What is the Equal Access to Justice Act (EAJA) and Why Does It Need Reform for Veterans?
When you're a veteran with a disability, income is a problem and you may worry about how to pay for an attorney. However, sometimes when lawyers help veterans receive military benefits, the government has to pay their fees. Having the government pay attorney fees lessens your financial burden.
When you win a lawsuit against the government, you can recover attorney fees and expenses unless:
- The court finds that the government agency’s position was substantially justified
- Special circumstances make awarding attorney fees unjust
Your fees and expenses are the reasonable costs for:
- Expert witnesses
- Study or analysis of engineering reports
- Tests or projects necessary for your lawsuit
Unfortunately, the way the Equal Access to Justice Act (EAJA) process works often makes it difficult for veterans to recover attorney fees, which is why reform is necessary. Reforming the EAJA process would cut out waste for the VA, help veterans receive benefits more quickly and help maximize the benefits veterans can receive. A system with greater accountability, more like the system the Social Security Administration (SSA) uses would improve the process for veterans.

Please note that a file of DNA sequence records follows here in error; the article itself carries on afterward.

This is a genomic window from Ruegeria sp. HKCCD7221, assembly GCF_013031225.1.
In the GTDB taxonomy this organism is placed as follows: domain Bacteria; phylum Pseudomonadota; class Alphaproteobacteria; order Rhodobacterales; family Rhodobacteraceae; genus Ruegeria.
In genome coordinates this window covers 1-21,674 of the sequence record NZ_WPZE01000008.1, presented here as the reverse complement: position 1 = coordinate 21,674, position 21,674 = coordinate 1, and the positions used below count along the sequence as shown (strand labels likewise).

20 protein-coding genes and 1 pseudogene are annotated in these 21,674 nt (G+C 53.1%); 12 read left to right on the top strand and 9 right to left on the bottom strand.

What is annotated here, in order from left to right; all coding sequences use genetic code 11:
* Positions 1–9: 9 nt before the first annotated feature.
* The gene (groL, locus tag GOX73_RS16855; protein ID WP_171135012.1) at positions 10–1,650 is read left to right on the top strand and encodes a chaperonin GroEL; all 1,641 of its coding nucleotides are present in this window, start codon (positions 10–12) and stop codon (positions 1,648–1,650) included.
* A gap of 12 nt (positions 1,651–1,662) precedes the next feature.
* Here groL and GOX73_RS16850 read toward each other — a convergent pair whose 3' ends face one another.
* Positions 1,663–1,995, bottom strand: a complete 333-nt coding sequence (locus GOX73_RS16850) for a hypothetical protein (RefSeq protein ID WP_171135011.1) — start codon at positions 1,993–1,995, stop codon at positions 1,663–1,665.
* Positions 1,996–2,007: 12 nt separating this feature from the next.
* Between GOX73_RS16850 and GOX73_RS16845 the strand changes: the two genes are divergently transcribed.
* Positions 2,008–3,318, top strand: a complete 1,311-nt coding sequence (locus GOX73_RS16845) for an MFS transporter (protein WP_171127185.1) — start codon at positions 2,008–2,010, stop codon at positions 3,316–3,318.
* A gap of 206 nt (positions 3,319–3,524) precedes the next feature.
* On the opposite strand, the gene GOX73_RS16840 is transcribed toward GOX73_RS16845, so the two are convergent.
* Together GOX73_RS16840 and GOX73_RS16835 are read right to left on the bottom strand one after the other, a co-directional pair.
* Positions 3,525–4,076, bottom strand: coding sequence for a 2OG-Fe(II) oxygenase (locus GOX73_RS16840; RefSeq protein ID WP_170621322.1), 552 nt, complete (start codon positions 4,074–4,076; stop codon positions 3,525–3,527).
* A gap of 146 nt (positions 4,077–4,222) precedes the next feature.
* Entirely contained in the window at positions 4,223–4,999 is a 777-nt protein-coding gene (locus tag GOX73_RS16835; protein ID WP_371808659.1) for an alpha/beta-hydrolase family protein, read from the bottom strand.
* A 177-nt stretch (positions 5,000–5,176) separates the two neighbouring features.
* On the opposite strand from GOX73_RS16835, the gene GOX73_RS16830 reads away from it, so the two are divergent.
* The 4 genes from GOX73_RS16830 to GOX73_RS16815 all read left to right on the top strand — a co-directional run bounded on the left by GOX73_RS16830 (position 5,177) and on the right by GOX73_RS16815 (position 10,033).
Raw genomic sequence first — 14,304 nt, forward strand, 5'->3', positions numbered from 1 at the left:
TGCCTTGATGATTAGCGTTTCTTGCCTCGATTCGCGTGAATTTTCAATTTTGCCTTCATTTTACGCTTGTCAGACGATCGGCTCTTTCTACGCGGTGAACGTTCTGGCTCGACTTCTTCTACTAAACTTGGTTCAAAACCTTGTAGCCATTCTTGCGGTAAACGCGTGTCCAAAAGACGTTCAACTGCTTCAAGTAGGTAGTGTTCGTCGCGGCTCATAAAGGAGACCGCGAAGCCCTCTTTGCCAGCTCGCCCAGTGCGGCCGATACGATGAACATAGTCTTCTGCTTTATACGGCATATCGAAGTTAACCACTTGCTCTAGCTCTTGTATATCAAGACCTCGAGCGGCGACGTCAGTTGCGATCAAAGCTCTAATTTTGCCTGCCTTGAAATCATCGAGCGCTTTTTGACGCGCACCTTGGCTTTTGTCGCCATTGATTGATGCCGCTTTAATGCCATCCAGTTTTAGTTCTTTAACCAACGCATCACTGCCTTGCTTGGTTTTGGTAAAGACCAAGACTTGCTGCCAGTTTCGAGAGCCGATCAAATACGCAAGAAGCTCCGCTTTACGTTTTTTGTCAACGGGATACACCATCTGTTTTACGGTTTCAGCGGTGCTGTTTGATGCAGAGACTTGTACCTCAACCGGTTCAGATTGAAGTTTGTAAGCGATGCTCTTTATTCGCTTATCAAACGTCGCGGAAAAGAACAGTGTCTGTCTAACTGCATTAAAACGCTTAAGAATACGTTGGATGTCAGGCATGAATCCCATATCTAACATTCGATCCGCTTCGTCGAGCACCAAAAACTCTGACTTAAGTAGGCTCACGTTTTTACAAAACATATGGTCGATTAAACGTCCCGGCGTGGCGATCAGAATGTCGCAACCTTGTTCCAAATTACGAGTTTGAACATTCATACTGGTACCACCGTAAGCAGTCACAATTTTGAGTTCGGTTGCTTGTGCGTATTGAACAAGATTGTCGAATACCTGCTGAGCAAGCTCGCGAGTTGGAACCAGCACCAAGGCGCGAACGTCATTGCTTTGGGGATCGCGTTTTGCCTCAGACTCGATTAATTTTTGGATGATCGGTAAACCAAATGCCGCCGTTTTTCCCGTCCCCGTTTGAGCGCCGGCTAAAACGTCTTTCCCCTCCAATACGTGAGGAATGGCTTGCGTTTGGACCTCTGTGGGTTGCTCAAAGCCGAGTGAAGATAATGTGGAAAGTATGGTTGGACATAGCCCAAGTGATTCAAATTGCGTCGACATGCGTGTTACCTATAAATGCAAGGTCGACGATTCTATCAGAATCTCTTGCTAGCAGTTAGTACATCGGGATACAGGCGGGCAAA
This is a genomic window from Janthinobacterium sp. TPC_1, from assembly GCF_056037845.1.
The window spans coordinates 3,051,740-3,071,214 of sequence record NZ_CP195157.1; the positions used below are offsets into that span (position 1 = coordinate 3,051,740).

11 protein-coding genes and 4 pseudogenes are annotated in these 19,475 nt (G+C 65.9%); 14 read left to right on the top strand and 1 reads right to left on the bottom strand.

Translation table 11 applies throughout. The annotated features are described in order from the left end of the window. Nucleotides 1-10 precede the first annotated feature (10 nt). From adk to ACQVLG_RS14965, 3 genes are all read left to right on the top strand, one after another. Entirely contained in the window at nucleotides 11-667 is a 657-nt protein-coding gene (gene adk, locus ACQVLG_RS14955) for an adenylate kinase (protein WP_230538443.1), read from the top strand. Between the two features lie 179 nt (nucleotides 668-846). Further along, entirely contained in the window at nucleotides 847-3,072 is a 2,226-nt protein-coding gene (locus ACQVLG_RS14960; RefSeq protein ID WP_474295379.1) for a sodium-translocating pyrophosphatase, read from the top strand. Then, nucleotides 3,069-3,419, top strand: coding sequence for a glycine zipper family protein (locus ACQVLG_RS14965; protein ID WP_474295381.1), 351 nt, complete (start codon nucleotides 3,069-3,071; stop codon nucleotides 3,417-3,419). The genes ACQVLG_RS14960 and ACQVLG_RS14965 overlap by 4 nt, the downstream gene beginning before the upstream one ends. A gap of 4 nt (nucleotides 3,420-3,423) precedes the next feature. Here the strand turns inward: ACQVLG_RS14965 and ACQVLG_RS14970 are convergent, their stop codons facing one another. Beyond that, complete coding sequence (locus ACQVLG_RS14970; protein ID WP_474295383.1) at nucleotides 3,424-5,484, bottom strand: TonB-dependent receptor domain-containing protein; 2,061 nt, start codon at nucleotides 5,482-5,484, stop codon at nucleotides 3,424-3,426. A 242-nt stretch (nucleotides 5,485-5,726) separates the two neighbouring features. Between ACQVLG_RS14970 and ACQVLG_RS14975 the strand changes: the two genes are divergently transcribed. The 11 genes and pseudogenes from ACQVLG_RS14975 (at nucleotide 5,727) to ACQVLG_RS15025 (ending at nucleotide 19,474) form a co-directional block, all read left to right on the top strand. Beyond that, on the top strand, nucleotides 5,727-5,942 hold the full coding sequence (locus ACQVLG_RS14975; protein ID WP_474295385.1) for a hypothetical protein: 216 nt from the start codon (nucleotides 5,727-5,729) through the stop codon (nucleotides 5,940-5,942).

The problem with the EAJA is that the Veteran's Court allows attorneys to be paid before they obtain your benefits — unlike the SSA and other courts. Also, the Veteran’s Court often decides there is a "lack of substantial justification” to pay expenses and returns cases for further information (called a remand). At this stage, you don’t receive any benefit, even though your attorneys get paid for their work. Consequently, attorneys can end up working for multiple remands rather than for a final decision. A final decision is what would benefit you! Even worse, multiple remands don’t necessarily lead to a benefit. So, you can end up wasting time without obtaining a favorable final decision.